Last week, I posted my WTA predictions for 2014 and it’s now time to focus on the men. My womens predictions were lovingly posted on the Women’s Tennis Forums where they were predictably ripped to shreds. I just want to point out that these predictions are a bit of fun. Unlike the women, I do not see many big changes in the top 10 with just one new name, a bold pick that I realise is a bit out there!
Note – You can view my previous predictions for the ATP using the links below:
Moo’s 2013 ATP Predictions HERE
Moo’s 2012 ATP Predictions HERE
Moo’s predictions for 2014 ATP year-ending rankings
1. Novak Djokovic
For the third consecutive year, I am going for Novak Djokovic to top the ATP rankings at the end of 2014. Djokovic was nowhere near his best for much of 2013 in comparison to the insane standards he has set himself in recent years. Like 2012, he bookended the year with the Australian Open and World Tour Finals titles. The crucial tournament for Djokovic in 2013 was Roland Garros where he was aiming to complete the career Slam. He endured a heartbreaking semi-final loss to Rafael Nadal that seemed to throw him off his A-game until the fall as he went on to lose a series of big matches including both the Wimbledon and US Open final. Djokovic went five months without a title between Monte-Carlo and Beijing. It was after beating Nadal in the Beijing final, a tournament where he surrendered his world number one position to the Spaniard, that he went on a tear winning 24 straight matches. It was almost as if he now had something to fight for. I think Djokovic will win two Grand Slams next year and reclaim his spot at the top of the tree.
2. Rafael Nadal
2013 was all about Rafael Nadal. As a new year comes around, the task now turns to defending those mammoth points which came from winning 10 titles and posting a 75-7 W-L record. I had Nadal at number seven in my 2013 list because I thought he would really struggle to get back into the swing of things after taking such a long break because of his troublesome knees. I was proved wrong as he won two clay court titles on his comeback and then remarkably won Indian Wells on the hard courts. Nadal’s performances dipped after the US Open although this was understandable for the amount of tennis he played. I am still slightly sceptical how he hit the ground running after seven months out from the tour and managed to play so many tournaments with his knees. There is no doubt that Rafa is an extraordinary athlete and I see another top notch year, not as good as 2013, but at least another Grand Slam to add to his current tally of 13.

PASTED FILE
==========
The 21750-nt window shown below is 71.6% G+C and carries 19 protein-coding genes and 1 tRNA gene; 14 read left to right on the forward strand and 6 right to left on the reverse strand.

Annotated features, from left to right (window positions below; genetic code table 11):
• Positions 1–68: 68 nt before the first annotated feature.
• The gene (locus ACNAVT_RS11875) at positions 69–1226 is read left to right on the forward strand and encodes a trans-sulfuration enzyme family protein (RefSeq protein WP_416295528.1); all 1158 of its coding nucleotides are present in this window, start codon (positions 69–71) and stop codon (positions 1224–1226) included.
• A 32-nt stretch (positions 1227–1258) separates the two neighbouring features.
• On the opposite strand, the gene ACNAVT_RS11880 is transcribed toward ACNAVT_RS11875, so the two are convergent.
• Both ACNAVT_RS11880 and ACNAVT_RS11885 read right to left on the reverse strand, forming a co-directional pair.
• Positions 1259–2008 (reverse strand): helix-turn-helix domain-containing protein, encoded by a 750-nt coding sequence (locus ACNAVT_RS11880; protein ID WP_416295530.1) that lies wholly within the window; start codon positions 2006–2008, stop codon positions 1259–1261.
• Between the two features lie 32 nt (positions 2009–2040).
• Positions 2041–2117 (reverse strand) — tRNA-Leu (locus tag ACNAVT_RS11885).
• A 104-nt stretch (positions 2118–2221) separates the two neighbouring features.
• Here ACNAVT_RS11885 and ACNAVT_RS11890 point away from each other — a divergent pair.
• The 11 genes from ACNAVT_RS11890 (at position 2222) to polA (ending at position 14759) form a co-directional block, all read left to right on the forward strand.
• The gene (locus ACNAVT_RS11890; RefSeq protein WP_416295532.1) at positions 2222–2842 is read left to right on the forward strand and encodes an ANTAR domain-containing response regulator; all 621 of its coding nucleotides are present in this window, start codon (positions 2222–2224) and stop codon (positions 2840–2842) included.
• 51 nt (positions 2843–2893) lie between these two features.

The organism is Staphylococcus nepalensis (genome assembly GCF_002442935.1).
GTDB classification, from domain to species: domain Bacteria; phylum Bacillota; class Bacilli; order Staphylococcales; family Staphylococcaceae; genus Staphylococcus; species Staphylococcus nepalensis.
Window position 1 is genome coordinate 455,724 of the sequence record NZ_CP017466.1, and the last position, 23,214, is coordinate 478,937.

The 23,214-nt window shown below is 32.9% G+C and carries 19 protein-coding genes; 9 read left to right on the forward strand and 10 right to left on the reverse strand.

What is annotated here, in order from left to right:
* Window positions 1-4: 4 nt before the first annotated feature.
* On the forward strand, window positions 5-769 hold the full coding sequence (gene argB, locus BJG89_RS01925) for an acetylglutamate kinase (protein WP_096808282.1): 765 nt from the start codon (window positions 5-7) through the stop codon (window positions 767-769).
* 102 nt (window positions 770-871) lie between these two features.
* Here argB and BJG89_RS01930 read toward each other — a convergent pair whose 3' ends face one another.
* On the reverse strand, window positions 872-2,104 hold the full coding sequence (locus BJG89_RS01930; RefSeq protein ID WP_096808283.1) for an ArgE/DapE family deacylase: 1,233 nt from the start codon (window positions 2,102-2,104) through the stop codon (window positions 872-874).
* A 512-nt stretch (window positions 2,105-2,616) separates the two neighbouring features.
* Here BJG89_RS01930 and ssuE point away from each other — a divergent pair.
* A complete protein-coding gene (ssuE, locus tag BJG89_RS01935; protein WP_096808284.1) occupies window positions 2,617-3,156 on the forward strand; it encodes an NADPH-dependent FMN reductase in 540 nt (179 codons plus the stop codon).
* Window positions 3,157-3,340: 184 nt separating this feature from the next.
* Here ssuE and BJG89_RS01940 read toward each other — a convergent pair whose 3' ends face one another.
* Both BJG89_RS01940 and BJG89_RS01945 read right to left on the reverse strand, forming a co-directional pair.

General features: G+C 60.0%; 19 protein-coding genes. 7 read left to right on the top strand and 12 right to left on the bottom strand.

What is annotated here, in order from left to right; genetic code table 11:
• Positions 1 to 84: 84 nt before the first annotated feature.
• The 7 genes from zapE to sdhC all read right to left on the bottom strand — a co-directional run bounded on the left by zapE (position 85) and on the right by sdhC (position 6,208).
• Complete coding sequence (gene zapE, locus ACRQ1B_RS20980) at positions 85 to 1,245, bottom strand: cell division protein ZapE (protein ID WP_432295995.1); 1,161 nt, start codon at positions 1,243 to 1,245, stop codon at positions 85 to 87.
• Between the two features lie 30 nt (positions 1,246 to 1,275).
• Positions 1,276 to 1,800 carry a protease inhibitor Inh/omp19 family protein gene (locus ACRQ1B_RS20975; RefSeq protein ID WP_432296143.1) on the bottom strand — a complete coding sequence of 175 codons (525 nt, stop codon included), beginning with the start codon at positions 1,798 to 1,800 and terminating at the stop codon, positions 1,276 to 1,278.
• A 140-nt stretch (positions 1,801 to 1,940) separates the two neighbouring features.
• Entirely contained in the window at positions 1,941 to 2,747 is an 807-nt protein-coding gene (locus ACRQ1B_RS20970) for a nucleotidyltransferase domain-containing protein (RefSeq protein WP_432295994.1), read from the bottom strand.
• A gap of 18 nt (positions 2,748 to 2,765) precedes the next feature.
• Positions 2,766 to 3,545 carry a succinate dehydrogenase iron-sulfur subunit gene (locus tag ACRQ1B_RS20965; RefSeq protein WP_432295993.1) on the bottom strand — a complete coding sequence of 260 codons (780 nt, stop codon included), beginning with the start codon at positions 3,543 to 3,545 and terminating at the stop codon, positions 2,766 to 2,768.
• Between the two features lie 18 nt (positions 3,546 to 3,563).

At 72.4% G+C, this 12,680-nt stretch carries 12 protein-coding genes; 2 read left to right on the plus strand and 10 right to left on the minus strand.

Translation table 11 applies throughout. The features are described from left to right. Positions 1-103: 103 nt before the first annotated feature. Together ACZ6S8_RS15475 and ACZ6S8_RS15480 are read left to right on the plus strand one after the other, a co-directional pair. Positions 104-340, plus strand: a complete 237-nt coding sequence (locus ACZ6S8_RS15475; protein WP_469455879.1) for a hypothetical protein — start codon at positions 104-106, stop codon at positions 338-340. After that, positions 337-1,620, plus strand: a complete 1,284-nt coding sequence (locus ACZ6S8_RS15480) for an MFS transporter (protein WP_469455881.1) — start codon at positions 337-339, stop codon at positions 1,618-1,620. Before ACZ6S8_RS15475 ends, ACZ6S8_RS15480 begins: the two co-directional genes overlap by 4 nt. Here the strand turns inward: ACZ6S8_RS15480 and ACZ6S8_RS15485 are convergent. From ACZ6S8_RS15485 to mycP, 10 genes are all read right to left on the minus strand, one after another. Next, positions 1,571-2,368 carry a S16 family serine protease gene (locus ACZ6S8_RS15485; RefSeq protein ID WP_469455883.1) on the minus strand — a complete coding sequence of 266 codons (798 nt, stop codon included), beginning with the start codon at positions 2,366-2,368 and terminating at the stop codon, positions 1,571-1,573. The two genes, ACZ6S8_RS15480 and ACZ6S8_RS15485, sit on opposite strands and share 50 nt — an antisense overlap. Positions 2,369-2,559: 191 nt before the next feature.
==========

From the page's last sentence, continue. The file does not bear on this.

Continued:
3. Juan Martin del Potro
There were some great highlights this year for Juan Martin del Potro, who defeated all current members of the top four at least once in 2013. A semi-final appearance at Wimbledon and final showings at both Indian Wells and Shanghai were his most significant achievements of the year. The disappointment was the Grand Slams where Wimbledon aside, he failed to make any other quarter-finals and skipped Roland Garros altogether. Injuries have played a key role in Del Potro’s career and his wrist looked like becoming troublesome again. He managed to dispel those theories with a solid end to the season with titles in Tokyo and Basel. I am a big fan of DelPo so I admit this is a slightly biast view but I think he is going to be the talk of the town next year. Consistency is the key and he will need to convert some of these tight losses against the top guys into wins. I believe he is going to very dangerous at Wimbledon next year and will have a shot at winning it. Am I deluded?
4. Andy Murray
Winning Wimbledon was the crowning moment of Andy Murray’s 2013 season and career. It was his second Grand Slam title and a truly awesome achievement having been on a downer missing Roland Garros after a poor clay court season. The year ended on a low note though with a lacklustre loss to Stanislas Wawrinka in the US Open quarter-finals and he was then forced to pull out of the final tournaments of the season to have minor surgery on his back. For that reason, 2014 will be a difficult one to begin with as the Brit fights off some rust. The clay court season remains an area where he can make up significant ground, but it has been the one surface that appears to hurt him most physically. I think 2014 is going to be a year of rebuilding for Murray. I think Grand Slam wise, he could remain at two by the end of the year. If he could start to conquer the clay though and go deep in the draws of Rome, Madrid and Paris then 2014 will be a very good one.
5. Jo-Wilfried Tsonga